The government on Friday re-confirmed neutral Switzerland’s policy of not supplying arms to conflict zones. It had been facing increasing pressure to review its position in light of the war in Ukraine.This content was published on June 3, 2022 - 19:08
“The criteria applicable to exports defined in the Federal Law on War Material (FLMG) and the equal treatment resulting from the law of neutrality do not allow Switzerland to approve a request for the transmission of war material of Swiss origin to Ukraine,” the government said in a statementExternal link on Friday.
European countries, seeking to replenish their arms stocks after providing weapons to Ukraine, have submitted requests to Switzerland for the transfer of surplus material from previous or current armed forces stocks.
Neutral Switzerland requires countries that buy Swiss arms to seek permission to re-export them. According to Swiss law, exports of war material must be refused if the country of destination is involved in an international armed conflict.
“Russia and Ukraine are involved in such a conflict,” said the government.
Switzerland’s State Secretariat for Economic Affairs (SECO) recently rejected Denmark's bid to provide 22 Swiss-made Piranha III infantry fighting vehicles to Ukraine. In April, it also vetoed the re-export of 12,400 rounds of Swiss-made ammunition used in anti-aircraft tanks that Germany is sending to Ukraine.
“As the export of war material from Switzerland to Ukraine cannot be authorised due to the equal treatment resulting from the law of neutrality and the provisions of the LFMG, it is not possible to respond favorably to requests from Germany and Denmark for the transfer of war material to Ukraine,” said the government on Friday, confirming the earlier decisions.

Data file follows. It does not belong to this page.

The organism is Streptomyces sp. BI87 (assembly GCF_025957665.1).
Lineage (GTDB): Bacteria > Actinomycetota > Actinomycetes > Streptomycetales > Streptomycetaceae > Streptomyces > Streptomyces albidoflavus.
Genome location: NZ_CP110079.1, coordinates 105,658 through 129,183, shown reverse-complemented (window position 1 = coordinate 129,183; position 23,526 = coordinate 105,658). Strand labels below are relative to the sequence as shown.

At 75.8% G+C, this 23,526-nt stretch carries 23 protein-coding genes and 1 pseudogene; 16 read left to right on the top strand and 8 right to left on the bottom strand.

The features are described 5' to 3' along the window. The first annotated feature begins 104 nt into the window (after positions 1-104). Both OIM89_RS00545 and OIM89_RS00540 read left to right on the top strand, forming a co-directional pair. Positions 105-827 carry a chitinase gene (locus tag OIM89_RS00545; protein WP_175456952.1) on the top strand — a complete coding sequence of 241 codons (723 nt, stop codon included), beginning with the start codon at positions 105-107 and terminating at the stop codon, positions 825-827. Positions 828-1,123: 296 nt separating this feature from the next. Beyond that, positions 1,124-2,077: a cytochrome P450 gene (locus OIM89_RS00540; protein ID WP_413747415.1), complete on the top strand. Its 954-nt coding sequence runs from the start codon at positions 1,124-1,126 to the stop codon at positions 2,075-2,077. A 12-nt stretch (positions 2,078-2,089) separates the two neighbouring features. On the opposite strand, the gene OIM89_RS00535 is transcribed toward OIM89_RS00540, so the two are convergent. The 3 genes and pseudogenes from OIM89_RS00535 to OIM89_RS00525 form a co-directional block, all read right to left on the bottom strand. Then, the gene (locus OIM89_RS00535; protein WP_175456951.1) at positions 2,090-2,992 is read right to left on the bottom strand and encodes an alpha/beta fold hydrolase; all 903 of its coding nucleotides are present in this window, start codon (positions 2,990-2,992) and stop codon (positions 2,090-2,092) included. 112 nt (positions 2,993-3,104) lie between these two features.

Meanwhile, Switzerland's defence procurement office armasuisse said on Friday it had given the go-ahead for Germany to freely dispose of 42 Leopard 2 tanks previously sold back to the German defence group Rheinmetall twelve years ago, “as there are no longer any requirements here”.
However, mothballed Swiss Leopard 2 tanks will not be passed on to Poland as “this would require a decommissioning and thus a decision by parliament,” armasuisse added.
Spare parts and components
In its statement, the Swiss government said deliveries of war material to European arms companies remain possible, however.
“The delivery of war material in the form of assembly elements or spare parts to European armament companies will however remain possible, even if the manufactured war material is likely to be sent to Ukraine,” the government added.
The Federal Council had examined two applications for the export of war material submitted by Swiss companies relating to the delivery of spare parts and assembly elements to arms companies in Germany and Italy. One request was for components for anti-tank rocket launchers and the other for air defence components.
“Both transactions pose the risk that some of the components will be used in war material subsequently delivered to Ukraine,” the government said.
However, “under current practice”, deliveries of war material in the form of parts and components are in principle permitted, provided that their share in the final product is below a certain value threshold (50% for countries like Italy and Germany), it added.
“The Federal Council has decided to continue this practice, as such exports are compatible with the law of neutrality,” it said.
The government had been facing increasing pressure to review its policy on the transfer of war material and permission to re-export them. Politicians notably from centrist parties argue the weapons would be used to help defend a country against an invasion.
But politicians on the right and the left warn Switzerland’s neutrality might be undermined by the re-export.
Switzerland has parted with past practice and adopted European Union sanctions designed to punish Russia for invading Ukraine, an incursion Moscow describes as a special military operation to disarm and "de-Nazify" Ukraine.
But Swiss neutrality faces its biggest test in decades as a domestic debate rages over how to interpret the policy that kept Switzerland out of both world wars during the 20th century.
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